Are You Hosting Malware on Your Website?
Right now there's a key-logger installed on a UK laptop recording every keystroke it's owner makes. That little piece of software is busily transmitting all that information to a cyber-criminal somewhere in Russia. When our Russian friend is ready, he'll run an algorithm over the data he's collected to highlight information he can use. Stuff like website login details. You know, the user name and password to your online banking. Or perhaps your Amazon login details. Or anywhere you may have your credit card details stored. I think you get the picture.
So, what has that got to do with your website?
A ‘Drive-by-Download’ is where a website hosting Malware exploits a weakness in someones browser (such as an out-of-date Flash plugin, or old version of Internet Explorer). It uses this weakness to install a script on that persons computer. A recent example of this exploit was via a ‘Malvertisement’ on Yahoo’s website. So, if you say had an out of date version of Flash installed in your browser and you visited a Yahoo web page with that ad, the Malware would have installed itself on your computer. Without you even clicking on the ad.
Many thousands of computers were infected before Yahoo dealt with the issue. Once infected there's a load of different mischief the Malware could get up to. For example, it could record all the keystrokes made on your computer and 'phone home' with the results. Or it could recruit your computer to the zombie ranks and have it join a botnet. So when your computer slows down for no apparent reason, there's a good chance it's being controlled from afar. It might be used to act as a relay for thousands of spam emails, or be taking part in a DDOS attack against
You may be thinking that this sort of thing only happens to organisations the size of Yahoo. Well, if you think that, you’d be wrong. More and more SMEs, and even personal websites, are being targeted by scammers. According to Experian, 74% of SMEs in the UK experienced a security breach in 2014. In fact, you may be hosting malware on your website and not even know. The first you might become aware of it is when Google blacklists your site and you no longer appear in search engine results. Because Google detected the malware. Or maybe one or more of your clients had their computers infected because they visited your website. Then they hooked into the WI-FI at the office and infected all the machines on the network. That won't do much to strengthen your relationship with them.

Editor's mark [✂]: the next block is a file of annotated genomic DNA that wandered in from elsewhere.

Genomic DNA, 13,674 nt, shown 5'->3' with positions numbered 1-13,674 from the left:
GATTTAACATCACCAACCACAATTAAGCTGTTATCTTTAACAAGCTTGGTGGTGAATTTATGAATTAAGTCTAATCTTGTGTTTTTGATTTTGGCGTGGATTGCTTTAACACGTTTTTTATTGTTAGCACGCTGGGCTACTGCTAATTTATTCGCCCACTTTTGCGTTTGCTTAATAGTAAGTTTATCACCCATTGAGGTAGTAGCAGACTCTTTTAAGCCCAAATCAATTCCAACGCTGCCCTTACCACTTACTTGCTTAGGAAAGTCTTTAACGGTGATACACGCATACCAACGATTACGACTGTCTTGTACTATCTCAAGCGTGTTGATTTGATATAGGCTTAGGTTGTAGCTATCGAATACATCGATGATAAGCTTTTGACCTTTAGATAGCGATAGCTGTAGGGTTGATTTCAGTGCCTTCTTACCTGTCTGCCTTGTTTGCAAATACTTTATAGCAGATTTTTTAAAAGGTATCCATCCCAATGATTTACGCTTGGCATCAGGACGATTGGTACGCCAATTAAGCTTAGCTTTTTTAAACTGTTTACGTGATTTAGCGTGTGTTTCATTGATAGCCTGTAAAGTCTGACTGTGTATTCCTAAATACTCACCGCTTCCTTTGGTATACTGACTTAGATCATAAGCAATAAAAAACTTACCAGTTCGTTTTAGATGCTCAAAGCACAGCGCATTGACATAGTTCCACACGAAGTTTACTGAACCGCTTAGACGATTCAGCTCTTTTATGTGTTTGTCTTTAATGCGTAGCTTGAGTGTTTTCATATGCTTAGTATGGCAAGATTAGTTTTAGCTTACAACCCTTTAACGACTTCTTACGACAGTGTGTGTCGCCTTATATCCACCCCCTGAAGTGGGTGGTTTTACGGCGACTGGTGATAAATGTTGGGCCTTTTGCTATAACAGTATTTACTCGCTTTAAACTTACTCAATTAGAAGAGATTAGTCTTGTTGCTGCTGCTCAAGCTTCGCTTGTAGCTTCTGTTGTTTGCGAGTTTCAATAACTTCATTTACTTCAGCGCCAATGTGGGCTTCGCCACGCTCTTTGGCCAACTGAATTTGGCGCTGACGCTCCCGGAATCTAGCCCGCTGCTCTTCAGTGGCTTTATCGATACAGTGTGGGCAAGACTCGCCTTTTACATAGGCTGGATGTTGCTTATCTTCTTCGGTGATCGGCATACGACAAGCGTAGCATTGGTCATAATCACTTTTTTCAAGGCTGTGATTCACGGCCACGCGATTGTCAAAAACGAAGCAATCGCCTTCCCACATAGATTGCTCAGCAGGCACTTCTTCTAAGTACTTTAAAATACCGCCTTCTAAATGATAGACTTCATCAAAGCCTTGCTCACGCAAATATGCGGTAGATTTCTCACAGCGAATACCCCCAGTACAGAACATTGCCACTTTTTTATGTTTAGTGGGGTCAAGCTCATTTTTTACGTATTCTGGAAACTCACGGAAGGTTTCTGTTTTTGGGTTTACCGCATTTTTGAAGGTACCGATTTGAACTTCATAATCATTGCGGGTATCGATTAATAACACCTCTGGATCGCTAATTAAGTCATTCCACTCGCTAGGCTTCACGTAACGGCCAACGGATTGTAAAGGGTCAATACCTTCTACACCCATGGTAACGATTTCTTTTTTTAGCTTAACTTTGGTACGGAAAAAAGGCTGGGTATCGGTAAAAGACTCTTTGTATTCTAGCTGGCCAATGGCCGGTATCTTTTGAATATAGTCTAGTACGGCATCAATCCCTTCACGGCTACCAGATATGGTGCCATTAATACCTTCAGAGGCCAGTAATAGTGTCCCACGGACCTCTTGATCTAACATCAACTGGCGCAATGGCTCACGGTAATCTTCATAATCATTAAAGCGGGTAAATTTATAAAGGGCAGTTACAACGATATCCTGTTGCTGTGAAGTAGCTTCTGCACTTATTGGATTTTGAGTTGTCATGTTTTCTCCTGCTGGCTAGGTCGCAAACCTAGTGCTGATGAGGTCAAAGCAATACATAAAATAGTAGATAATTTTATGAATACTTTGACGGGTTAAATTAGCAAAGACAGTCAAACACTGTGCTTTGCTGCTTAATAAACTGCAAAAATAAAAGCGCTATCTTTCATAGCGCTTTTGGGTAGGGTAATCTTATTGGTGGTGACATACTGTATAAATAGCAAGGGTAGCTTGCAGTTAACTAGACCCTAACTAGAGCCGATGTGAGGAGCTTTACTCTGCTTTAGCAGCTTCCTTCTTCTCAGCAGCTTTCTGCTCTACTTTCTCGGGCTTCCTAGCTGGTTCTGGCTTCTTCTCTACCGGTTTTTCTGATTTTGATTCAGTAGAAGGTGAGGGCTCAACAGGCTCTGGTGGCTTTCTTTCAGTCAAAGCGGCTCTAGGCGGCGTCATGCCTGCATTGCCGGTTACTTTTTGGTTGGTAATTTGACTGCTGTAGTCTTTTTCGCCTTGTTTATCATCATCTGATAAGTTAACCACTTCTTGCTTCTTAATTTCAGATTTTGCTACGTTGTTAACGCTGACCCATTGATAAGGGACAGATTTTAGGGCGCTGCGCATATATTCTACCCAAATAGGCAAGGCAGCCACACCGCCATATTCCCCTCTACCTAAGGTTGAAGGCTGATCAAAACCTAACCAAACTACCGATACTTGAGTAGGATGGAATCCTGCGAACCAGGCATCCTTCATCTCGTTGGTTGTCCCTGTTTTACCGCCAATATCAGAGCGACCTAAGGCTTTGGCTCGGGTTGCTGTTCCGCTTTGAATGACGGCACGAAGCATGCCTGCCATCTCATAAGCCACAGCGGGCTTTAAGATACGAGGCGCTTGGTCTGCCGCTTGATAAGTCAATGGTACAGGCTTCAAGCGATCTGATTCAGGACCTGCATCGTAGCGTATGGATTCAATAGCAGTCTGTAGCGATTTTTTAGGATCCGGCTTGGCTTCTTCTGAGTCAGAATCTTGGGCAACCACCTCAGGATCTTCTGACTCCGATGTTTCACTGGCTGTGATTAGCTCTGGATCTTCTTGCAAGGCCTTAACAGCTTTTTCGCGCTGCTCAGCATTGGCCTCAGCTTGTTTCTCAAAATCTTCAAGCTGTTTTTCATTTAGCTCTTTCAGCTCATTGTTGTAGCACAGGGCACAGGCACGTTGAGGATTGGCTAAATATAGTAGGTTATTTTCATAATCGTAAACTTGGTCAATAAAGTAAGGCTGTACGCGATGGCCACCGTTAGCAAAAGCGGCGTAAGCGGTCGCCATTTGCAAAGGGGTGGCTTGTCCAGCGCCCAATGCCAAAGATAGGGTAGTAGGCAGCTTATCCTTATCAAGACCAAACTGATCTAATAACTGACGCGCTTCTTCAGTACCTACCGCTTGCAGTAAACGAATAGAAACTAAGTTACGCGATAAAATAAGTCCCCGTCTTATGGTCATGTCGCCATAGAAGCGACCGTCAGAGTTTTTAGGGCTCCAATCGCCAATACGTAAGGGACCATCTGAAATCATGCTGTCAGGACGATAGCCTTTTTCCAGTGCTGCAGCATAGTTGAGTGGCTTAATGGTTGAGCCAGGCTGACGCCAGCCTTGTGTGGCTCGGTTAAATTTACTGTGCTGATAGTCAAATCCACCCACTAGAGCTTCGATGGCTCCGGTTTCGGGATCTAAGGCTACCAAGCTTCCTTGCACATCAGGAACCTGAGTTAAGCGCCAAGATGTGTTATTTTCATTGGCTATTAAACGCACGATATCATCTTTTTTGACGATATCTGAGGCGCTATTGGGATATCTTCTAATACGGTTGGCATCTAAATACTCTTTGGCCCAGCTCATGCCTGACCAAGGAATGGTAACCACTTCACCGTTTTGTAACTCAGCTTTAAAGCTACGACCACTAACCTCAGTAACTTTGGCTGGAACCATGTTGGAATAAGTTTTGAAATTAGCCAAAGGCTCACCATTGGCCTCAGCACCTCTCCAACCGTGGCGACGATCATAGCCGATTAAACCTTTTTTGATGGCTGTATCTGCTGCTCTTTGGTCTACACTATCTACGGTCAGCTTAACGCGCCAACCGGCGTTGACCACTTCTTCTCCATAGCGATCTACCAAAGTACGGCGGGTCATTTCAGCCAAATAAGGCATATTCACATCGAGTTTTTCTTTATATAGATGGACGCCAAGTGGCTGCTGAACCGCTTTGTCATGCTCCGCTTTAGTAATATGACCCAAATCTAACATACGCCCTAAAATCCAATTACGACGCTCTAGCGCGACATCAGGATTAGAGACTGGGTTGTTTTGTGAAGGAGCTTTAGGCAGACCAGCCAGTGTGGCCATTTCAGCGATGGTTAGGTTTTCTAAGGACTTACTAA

About 25% of every website on the Internet has been built in Wordpress. Because Wordpress is so popular and freely available, it’s become a favourite target for scammers. Out of date versions of Wordpress, free themes and the huge number of unchecked third party add-ons provide numerous ways to hack Wordpress. In fact, according to the 'Akamei State of the Internet' report, insecure Wordpress plugins are one of the main methods scammers use to distribute Malware. And one of the largest users of Wordpress are small to medium sized businesses. Chances are, your website has been built in Wordpress.
Don’t get me wrong, this isn’t a Wordpress bashing exercise. It’s just there are millions of Wordpress installations that are not maintained, or were built by people with little experience. These are the most vulnerable to exploits and provide an irresistible target for scammers. This issue isn’t exclusive to Worpress either. Other free CMSs, such as Joomla and Drupal have similar issues, just not on the same massive scale as Wordpress.
Because there are millions of people using computers with exploitable software on them, it makes great business sense for a scammer to install malware on as many websites as they can. I'm sure you can see how lucrative it can be to infect websites on a grand scale. Infecting a website like Yahoo is obviously a shortcut to reaching millions of potential victims quickly. But the reality is that a company like Yahoo will detect such activity very quickly and deal with it. They will also fix the vulnerability that allowed the attack in the first place. It’s also a lot harder to successfully infiltrate a large organisation like Yahoo in the first place.
Targeting small to medium sized businesses is a lot easier. It’s very simple to identify a website running Wordpress and then run a few scripts to identify a weakness. Once the weakness is found installing the malware script is very simple. If they do this on an industrial scale, they soon start to reap the same rewards they would get from hacking a large corporation, but with a lot less risk. If a few businesses work out their website has been compromised and fix it, there are plenty of others that don’t. The main aim is to go undetected for as long as possible.
What to do?
There are freely available online tools that will scan your website to check for malware. If you run your website through the Securi scanner it will tell you if it finds any nasties on your website. It’s not 100% perfect, but should pick up most threats. Of course, this tool can also be used by scammers too. It will tell them if your version of Wordpress is out of date and identify any obvious security holes.
If you think your website may have been compromised, or would like more information about how we create secure installations, please contact me directly.